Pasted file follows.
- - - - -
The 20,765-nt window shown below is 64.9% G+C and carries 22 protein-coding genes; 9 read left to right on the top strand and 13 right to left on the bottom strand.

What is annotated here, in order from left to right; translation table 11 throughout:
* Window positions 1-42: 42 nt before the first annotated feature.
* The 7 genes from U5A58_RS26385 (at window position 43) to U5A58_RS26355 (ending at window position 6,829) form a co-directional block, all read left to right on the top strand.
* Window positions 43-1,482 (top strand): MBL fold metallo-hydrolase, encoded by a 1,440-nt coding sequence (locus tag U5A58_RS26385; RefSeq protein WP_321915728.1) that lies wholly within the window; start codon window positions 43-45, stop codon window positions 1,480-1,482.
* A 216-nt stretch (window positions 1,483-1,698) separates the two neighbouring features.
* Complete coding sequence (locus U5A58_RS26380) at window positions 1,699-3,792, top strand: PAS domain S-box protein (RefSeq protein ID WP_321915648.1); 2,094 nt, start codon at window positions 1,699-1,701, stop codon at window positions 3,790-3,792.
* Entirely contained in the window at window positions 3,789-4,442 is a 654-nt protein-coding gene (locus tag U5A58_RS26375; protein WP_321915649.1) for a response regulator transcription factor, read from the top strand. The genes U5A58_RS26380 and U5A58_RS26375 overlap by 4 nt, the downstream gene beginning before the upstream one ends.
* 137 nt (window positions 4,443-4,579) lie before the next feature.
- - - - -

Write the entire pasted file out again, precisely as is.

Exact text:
The 20,765-nt window shown below is 64.9% G+C and carries 22 protein-coding genes; 9 read left to right on the top strand and 13 right to left on the bottom strand.

What is annotated here, in order from left to right; translation table 11 throughout:
* Window positions 1-42: 42 nt before the first annotated feature.
* The 7 genes from U5A58_RS26385 (at window position 43) to U5A58_RS26355 (ending at window position 6,829) form a co-directional block, all read left to right on the top strand.
* Window positions 43-1,482 (top strand): MBL fold metallo-hydrolase, encoded by a 1,440-nt coding sequence (locus tag U5A58_RS26385; RefSeq protein WP_321915728.1) that lies wholly within the window; start codon window positions 43-45, stop codon window positions 1,480-1,482.
* A 216-nt stretch (window positions 1,483-1,698) separates the two neighbouring features.
* Complete coding sequence (locus U5A58_RS26380) at window positions 1,699-3,792, top strand: PAS domain S-box protein (RefSeq protein ID WP_321915648.1); 2,094 nt, start codon at window positions 1,699-1,701, stop codon at window positions 3,790-3,792.
* Entirely contained in the window at window positions 3,789-4,442 is a 654-nt protein-coding gene (locus tag U5A58_RS26375; protein WP_321915649.1) for a response regulator transcription factor, read from the top strand. The genes U5A58_RS26380 and U5A58_RS26375 overlap by 4 nt, the downstream gene beginning before the upstream one ends.
* 137 nt (window positions 4,443-4,579) lie before the next feature.